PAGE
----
The annual art world pilgrimage to London begins this week with the opening of Frieze Art Fair, Frieze Masters and the various satellite fairs it has inspired over the years. With many blockbuster exhibitions opening at the city's biggest museums and galleries, there is plenty to keep both new visitors and veterans stimulated and entertained the length and breadth of London. Here, we round up the best shows and fairs on offer, and how to spend your time wisely.
The Contemporary Evening and Day Sales are this year accompanied by an auction of Contemporary Italian art, which will showcase an important survey of work by artists such as Alberto Burri, Lucio Fontana and Piero Manzoni, before the Evening and Day sales offer up exciting paintings and sculpture by Andy Warhol, Peter Doig and Antony Gormley.
Sotheby's, 34–35 New Bond St, London W1A 2AA.
Nearby: The Royal Academy of Arts
Now in its tenth year, the Pavilion of Art and Design (PAD) has become something of a Mayfair institution. Presenting exemplary 20th and 21st-century design, decorative arts and more from some of the world’s top dealers in these fields, PAD is an elegant and stylish event on the London art fair trail.
PAD, Berkeley Square, W1.
Nearby: Sotheby’s New Bond Street
CHRISTOPHER DUFFY TABLES, SARAH MYERSCOUGH GALLERY, PAD.
Curated by David Anfam, the leading authority on Abstract Expressionism, this powerful Royal Academy exhibition looks at the movement from every angle. Works by titans of the movement such as Mark Rothko, Willem De Kooning, Lee Krasner and Franz Kline will be shown alongside rare archival material, photographs and new research to provide a comprehensive overview, with many works not shown together since the 1950s. The RA enjoys unique a position at the heart of Piccadilly, a stone’s throw from the galleries of Cork Street and Trafalgar Square.
The Royal Academy of Arts, Burlington House, Piccadilly, London, W1J 0BD.
CLYFFORD STILL, PH-950, 1950. CLYFFORD STILL MUSEUM, DENVER © CITY AND COUNTY OF DENVER/DACS, LONDON 2016.
This mammoth survey of more than 80 works by Modern master Picasso is sure to be a blockbuster hit as soon as it opens to the public on 6 October. Journeying through Picasso’s many periods and styles, the exhibition includes the precise, sensitive portraits he painted as a boy and chronicle his development as he experimented – and invented – new methods of recording his subjects and the world around him. Eggleston’s colour photographs have been given five-star reviews across the board, and with two iconic image makers under one roof, the National Portrait Gallery is a good place to kick-start the weekend before heading to the other fairs and exhibitions.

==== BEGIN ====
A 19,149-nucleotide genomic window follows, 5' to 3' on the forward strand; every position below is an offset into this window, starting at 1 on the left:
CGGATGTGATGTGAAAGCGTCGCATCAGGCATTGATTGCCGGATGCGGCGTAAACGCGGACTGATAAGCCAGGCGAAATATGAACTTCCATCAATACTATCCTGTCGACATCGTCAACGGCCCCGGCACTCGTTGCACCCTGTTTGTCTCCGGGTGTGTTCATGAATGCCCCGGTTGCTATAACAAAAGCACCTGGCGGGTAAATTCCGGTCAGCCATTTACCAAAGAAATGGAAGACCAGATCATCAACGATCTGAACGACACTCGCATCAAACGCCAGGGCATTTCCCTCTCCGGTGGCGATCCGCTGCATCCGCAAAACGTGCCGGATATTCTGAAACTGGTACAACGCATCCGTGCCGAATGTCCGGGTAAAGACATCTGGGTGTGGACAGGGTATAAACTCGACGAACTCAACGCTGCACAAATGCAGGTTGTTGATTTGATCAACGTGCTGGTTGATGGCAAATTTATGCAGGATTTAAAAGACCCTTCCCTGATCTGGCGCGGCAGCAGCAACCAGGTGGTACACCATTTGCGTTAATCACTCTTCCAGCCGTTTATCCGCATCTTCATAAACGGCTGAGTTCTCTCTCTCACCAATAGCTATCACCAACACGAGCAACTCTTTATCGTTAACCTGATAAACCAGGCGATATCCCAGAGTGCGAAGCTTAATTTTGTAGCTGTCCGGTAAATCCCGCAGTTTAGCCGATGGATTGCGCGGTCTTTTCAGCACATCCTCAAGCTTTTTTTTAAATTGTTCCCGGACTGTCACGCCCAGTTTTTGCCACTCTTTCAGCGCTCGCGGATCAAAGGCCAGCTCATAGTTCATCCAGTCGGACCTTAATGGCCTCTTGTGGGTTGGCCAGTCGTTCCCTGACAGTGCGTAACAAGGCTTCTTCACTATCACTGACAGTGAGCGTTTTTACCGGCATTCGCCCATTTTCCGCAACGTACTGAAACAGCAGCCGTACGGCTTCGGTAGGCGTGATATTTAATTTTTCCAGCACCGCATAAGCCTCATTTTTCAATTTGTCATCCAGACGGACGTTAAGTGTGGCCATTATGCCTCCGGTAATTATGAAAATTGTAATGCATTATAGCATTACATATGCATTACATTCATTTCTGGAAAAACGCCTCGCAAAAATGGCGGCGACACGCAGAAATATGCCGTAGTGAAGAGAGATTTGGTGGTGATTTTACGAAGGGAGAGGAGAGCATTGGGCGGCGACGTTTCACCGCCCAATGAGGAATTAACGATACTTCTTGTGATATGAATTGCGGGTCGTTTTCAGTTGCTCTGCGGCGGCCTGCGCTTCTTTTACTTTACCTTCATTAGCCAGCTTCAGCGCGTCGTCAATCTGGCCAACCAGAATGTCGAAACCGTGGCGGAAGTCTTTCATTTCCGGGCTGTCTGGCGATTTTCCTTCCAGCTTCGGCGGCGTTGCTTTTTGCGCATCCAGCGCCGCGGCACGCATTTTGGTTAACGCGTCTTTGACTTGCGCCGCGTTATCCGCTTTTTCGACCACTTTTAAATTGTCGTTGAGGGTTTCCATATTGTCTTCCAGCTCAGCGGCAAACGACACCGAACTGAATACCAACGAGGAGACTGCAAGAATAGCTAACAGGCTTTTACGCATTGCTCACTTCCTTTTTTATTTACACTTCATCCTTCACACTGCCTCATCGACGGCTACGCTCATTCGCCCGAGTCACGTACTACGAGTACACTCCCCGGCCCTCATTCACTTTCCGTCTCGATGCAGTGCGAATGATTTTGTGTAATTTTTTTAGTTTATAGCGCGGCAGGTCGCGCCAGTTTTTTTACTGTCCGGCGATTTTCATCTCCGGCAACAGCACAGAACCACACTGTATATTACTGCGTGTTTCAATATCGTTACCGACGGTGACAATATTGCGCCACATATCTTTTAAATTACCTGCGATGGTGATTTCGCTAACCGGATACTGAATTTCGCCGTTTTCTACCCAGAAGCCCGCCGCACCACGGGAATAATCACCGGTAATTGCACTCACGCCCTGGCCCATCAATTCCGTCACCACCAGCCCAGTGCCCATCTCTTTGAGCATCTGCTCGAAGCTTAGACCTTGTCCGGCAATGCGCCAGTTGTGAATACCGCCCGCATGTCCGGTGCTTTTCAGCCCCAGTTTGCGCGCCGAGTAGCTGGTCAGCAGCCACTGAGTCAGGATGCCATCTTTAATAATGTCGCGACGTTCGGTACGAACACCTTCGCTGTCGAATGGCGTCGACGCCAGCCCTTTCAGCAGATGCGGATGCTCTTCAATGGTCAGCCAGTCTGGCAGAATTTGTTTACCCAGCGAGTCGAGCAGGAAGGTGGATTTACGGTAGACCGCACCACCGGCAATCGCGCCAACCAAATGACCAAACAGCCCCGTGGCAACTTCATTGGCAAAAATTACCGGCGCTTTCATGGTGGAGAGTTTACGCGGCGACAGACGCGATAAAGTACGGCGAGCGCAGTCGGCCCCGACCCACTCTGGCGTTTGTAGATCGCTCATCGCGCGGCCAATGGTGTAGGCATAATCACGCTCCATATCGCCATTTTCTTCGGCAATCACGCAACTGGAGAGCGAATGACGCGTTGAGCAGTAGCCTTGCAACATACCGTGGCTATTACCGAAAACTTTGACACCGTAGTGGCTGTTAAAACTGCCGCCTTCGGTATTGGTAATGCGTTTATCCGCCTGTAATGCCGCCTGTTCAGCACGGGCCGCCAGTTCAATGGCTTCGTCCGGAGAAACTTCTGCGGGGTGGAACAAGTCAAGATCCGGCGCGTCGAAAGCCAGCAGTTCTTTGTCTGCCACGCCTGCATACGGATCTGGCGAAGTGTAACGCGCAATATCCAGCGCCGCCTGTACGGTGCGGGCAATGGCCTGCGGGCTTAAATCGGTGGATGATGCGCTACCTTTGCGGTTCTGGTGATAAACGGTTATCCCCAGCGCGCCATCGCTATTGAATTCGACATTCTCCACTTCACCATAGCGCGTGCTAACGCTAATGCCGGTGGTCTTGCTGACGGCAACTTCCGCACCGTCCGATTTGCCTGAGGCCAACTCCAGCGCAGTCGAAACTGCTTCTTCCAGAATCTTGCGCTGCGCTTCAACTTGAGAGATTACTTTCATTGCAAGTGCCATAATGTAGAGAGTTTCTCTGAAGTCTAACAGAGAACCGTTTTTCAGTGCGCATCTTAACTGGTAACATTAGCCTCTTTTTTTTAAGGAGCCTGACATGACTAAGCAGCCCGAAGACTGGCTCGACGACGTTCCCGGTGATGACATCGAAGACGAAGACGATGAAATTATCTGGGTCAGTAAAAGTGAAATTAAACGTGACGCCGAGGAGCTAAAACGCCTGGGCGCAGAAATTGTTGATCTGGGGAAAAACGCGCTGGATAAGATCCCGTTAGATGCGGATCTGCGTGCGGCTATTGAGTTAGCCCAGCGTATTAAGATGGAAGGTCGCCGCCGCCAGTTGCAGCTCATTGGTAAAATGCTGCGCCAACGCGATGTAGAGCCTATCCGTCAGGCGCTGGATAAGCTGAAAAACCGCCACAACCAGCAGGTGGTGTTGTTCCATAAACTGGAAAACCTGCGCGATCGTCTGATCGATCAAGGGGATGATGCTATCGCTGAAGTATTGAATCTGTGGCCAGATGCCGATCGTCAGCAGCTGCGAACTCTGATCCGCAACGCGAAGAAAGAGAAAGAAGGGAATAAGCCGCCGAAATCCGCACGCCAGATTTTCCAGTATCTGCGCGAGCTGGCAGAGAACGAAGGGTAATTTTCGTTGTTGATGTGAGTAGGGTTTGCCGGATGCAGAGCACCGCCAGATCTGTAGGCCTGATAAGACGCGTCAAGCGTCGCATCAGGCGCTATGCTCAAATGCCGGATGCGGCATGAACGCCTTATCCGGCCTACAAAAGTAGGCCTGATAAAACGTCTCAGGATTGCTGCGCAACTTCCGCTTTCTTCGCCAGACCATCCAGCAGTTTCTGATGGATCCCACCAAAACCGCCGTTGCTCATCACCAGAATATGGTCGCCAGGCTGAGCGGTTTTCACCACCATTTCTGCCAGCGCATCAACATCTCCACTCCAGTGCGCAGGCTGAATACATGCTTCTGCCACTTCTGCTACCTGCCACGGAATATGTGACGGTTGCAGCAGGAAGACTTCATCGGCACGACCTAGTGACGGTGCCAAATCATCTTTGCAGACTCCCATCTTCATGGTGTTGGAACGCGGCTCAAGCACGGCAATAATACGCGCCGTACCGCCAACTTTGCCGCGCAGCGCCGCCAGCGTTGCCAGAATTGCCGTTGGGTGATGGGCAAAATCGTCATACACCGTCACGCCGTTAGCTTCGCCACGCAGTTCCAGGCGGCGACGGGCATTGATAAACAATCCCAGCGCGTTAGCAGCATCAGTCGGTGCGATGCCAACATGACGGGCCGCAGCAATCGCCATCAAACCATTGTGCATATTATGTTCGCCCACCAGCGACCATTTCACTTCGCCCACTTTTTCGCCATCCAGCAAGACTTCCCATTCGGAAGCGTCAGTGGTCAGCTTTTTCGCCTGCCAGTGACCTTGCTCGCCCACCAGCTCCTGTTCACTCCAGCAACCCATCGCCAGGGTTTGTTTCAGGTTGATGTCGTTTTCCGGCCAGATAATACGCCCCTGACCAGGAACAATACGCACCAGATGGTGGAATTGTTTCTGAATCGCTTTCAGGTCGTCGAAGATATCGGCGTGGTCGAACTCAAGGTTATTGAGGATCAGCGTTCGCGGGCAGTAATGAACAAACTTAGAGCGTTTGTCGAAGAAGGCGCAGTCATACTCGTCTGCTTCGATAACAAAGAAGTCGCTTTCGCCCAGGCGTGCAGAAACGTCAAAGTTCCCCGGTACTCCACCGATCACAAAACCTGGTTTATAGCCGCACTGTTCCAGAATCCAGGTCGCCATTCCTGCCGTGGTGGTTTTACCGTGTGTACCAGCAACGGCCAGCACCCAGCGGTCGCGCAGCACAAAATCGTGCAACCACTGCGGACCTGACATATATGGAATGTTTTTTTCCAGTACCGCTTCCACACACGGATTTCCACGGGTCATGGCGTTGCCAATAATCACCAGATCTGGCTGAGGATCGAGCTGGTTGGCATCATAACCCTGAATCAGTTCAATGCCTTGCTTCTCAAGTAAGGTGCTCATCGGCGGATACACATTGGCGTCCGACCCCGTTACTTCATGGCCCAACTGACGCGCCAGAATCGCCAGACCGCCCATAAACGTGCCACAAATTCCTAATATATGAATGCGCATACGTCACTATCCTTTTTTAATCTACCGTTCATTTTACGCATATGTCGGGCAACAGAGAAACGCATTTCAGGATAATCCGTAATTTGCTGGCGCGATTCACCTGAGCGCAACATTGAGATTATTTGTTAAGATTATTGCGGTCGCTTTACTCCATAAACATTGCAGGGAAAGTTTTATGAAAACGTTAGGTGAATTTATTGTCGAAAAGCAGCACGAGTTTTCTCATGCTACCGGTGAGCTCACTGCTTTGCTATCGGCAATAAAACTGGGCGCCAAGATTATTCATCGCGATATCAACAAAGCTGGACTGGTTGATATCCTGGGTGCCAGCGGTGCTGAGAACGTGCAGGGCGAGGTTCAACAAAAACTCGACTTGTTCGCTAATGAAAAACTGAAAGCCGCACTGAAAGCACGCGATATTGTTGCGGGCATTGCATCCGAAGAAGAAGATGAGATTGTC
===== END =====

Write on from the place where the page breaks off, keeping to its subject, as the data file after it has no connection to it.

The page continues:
National Portrait Gallery, St Martin's Place, London WC2H 0HE.
PABLO PICASSO, PORTRAIT OF OLGA PICASSO, 1923; WOMAN IN A HAT (OLGA), 1935. © SUCCESSION PICASSO/DACS, LONDON, 2016.
WILLIAM EGGLESTON, UNTITLED (MARCIA HARE IN MEMPHIS TENNESSEE), C.1975. © EGGLESTON ARTISTIC TRUST.
October is art fair month in London and every year it seems like a new one is added to the circuit. 1:54 Contemporary African Art Fair at Somerset House is a relative newcomer in its fourth year, but has made significant waves in the contemporary African market in London and Europe as a whole. A programme of events and talks complement the art on show, from a line-up of galleries innovating in this fast-developing arena. Coinciding with this fair, Sotheby’s newly established African Modern & Contemporary Art department will launch an autumn series of talks and events showcasing artists from African regions ahead of its first sale in 2017.
1:54 Contemporary African Art Fair, Somerset House, The Strand, London WC2R 1LA.
Nearby: The Infinite Mix, 180 The Strand.
LARRY ACHIAMPONG PERFORMING CLOUD, 2013. COURTSEY 1:54 CONTEMPORARY AFRICAN ART FAIR.
The Turbine Hall at Tate Modern has housed some of the world’s most ambitious and memorable large scale installations – such as Olafur Eliasson’s The Weather Project and Carsten Höller’s Test Site. Taking the reins this year is French artist Philip Parreno, known for his video works and installations, including Zidane: A 21st Century Portrait. Visitors can also explore the new Tate Modern Switch House extension, home to the growing collection of international art and topped with a 360° viewing platform offering stunning views over London, the River Thames and a bird’s-eye view of the vast geometric structure designed by Herzog & de Meuron.
Tate Modern, Bankside, London SE1 9TG.
Nearby: The Jerwood Drawing Prize at Jerwood Space, Southwark.
AI WEIWEI, TREE, 2010, INSTALLED IN THE TURBINE HALL, TATE MODERN, 2016 © AI WEIWEI STUDIO; COURTESY LISSON GALLERY.
Nestled in leafy Regent’s Park, Frieze, Frieze Masters and the younger – but by no means less impressive – Frieze Sculpture Park act as the epicentre for the week of art happenings in the capital. From lively discussions and debate, installations, performance and the latest works from the most exciting figures contemporary art at over 160 galleries; many of whom use the opportunity to unveil new work by their artists as collectors and curators from across the globe descend on London.
Frieze Art Fairs, Regent's Park, Park Square West, London NW1 4NR.
VISITORS LOOK AT A DISPLAY AT FRIEZE MASTERS.
WORKS BY YVES KLEIN ON DISPLAY AT FRIEZE.
Other highlights of the week include Bruce Nauman at Blain|Southern in Hanover Square; immersive soundscapes and virtual realities merge at the Hayward Gallery’s The Infinite Mix at 180 The Strand which will house the gallery for two years during redevelopment; Mike Kelley and Lygia Pape at Hauser & Wirth, Saville Row; The Jerwood Drawing Prize at Jerwood Space in Southwark and Romuald Hazoumè at October Gallery. Work by Hazoumè features in the Bowie/Collector sale at Sotheby’s New Bond Street on 10 November 2016.
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